Although this is a maths related question, it is important that the answer physically makes sense, so I'm posting it here. (Btw. the problem is related to stochastic thermodynamics, and I'm using definitions from (Seifert, 2012).)

I have a potential \begin{equation}V(\lambda,x)=\frac{(x-\lambda)^2}{2}\end{equation} where $\lambda$ is an externally controllable parameter and $x$ is the position. (Both potentially time dependent.) I want to find the work done externally in the time interval $t\in[0,1]$, defined as \begin{equation}W=\int_0^{1}\text{d}t'\frac{\partial V}{\partial \lambda}\frac{\text{d}\lambda}{\text{d}t'}\end{equation} when the control parameter is abruptly switched at $t=1/2$ from $0$ to $1$, i.e. \begin{equation}\lambda(t)=\Theta(t-1/2),\end{equation} where $\Theta(t)$ is the Heaviside theta function. This gives \begin{equation}W=\int_{0}^{1} \left[\lambda(t')-x(t')\right]\delta(t'-1/2) \text{d}t'=\lambda(1/2)-x(1/2).\end{equation} Now the problem is, that $\lambda(1/2)$ seems to be undefined, or its definition depends on convention, and it can be taken to be $0$, $1/2$, $1$ or really any number between these. What makes sense to use from a physics perspective?

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    $\begingroup$ Do the integral in two parts, $0$ to $\tfrac{1}{2}-\epsilon$ and $\tfrac{1}{2}+\epsilon$ to $1$, then take the limit as $\epsilon \to 0$. $\endgroup$ – John Rennie May 7 at 7:49
  • $\begingroup$ It appears there are problems with the math. For instance, $W=0$ near the beginning since $\frac{d\lambda(t)}{dt'}=0$ where $\lambda(t)$ in not a function of $t^{'}$. And $W=0$ near the end since the $\delta(t-1/2)$ function isn't a function of $t^{'}$ either. Maybe you just need to change $t^{'}$ to $t$ everywhere? Or maybe I just don't understand why there are $2$ time variables. $\endgroup$ – Cinaed Simson May 27 at 4:13
  • $\begingroup$ If I take your last equation, changing $t^{'}$ to $t$. and noting $\lambda(t)=\Theta(t-1/2)$, then $W=\int_{0}^{1} \left[\Theta(t-1/2)-x(t)\right]\delta(t-1/2) dt = 1-x(1/2)$ $\endgroup$ – Cinaed Simson May 27 at 4:47
  • $\begingroup$ Oops, yes, that was a typo, thanks. Yes, I meant it the way you wrote in your last comment. However, you also used a convention $\Theta (0)=1$. What justifies it is exactly my question? $\endgroup$ – user3237992 May 27 at 20:10
  • $\begingroup$ When $t=1/2$ then $\Theta(t-1/2)=\Theta(0)=1$. $\endgroup$ – Cinaed Simson May 28 at 21:49

There is no single obvious value for $\Theta(0)$. When you encounter this kind of problem with distributions, it means the way that mathematical tool has been used is inadequate and one must think more about the physics model to find whether definite answer can be found. Sometimes, function undefined at some point, such as $\Theta$ at 0, can be completed by average of the left-hand and right-hand limit or in other way, based on some physical argument. In other cases, it is better to discard the calculation and get back to thinking about how to obtain definite result in other way.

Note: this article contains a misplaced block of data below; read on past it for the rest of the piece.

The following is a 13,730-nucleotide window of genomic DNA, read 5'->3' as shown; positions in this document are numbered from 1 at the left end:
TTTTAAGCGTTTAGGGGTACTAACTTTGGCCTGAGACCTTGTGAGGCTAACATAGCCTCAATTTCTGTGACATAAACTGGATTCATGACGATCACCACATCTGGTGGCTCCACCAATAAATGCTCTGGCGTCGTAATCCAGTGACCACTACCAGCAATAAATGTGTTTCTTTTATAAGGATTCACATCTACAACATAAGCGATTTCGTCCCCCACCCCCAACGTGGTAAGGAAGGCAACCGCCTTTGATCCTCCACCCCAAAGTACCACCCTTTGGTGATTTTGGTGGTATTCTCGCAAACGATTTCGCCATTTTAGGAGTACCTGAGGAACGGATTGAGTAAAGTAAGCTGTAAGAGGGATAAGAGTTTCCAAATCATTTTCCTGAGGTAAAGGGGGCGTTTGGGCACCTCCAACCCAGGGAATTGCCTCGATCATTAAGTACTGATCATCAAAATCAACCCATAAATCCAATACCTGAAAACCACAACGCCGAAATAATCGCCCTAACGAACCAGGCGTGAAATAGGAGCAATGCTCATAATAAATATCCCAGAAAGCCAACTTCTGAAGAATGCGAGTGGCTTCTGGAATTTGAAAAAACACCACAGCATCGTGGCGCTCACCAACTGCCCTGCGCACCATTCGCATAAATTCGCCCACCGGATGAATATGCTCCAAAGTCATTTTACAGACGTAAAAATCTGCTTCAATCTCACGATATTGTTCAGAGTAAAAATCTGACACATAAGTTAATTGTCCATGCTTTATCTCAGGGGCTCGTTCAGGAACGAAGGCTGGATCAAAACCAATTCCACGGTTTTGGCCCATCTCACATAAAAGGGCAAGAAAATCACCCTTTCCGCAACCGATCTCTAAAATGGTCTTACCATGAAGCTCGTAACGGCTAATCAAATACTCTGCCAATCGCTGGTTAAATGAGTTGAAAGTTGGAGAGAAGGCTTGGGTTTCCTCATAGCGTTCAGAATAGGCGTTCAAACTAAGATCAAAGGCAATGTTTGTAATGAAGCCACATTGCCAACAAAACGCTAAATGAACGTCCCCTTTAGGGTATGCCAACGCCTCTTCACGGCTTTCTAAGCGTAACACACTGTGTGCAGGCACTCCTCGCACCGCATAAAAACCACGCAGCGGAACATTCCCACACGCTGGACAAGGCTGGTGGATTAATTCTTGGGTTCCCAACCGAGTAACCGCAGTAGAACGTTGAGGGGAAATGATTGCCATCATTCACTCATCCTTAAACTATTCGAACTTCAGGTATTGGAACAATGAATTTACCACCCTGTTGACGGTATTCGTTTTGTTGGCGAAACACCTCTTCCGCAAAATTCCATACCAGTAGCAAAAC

Your integral formula for $W$ suggests it is assumed no change in $x$ happens in the time interval considered. So the process is that potential function undergoes quick displacement, while the particle does not. Also, the change of $\lambda$ is done in short time interval far from reaching the interval limits $[0;1]$, so all change of potential energy should count as part of the work.

So, given the simplicity of this process, why not calculate the change of energy even more simply as difference of energies for the same $x$?

$$ W = V(after~change) - V(before~change) = $$

$$ W = V(x, 1) - V(x, 0) = $$

$$ W = \frac{(x-1)^2}{2} - \frac{(x-0)^2}{2} = \frac{1}{2}(-1)(2x-1) = \frac{1}{2} -x. $$

So, the question has definite answer, and nowhere did we have to speculate on what the value of $\lambda(1/2)$ is.

  • $\begingroup$ Hi! I like your answer, and how to think about the physics of the problem is exactly what I want to know. However unfortunately, $x(t)$ does change, you can think about it as a the position of a small body in an optical trap, which generates a confining potential with a minimum at $x=\lambda$. It's been 21 days since I asked this, and I don't remember exactly, but I think I did the calc with $\Theta (0)=1/2$, and it kind of worked. $\endgroup$ – user3237992 May 27 at 20:17
  • $\begingroup$ If $x$ changes during the process, then how? If the change of the potential function is instantaneous, $x$ won't have time to react. But if it does nevertheless change, then work cannot be calculated as you indicated in the question, the change of $x$ has to be taken into account. $\endgroup$ – Ján Lalinský May 27 at 23:38

A standard representation of the Dirac delta function is as a sequence of functions of the form $$\delta_\sigma(x) = \frac{1}{\sqrt{2\pi}\sigma} e^{-x^2/(2\sigma^2)},$$ where we take the limit $\sigma\rightarrow 0$ in some regular way. (A typical choice is $\sigma=1/\sqrt{2n}$, where $n$ is a natural number and we take the limit as $n\rightarrow\infty$.) With this representation $\Theta(0) = 1/2$. In fact, this is true for any of the symmetric representations of $\delta$. Whether this makes sense for your problem depends on the typical form of $\lambda$. If it makes sense that $\lambda$ ``turns on'' in a symmetric way about $t=1/2$, then it is natural for $\Theta(0)$ to be $1/2$.


The delta sequence at the end of this answer is an alternative with $\Theta(0)=0$.


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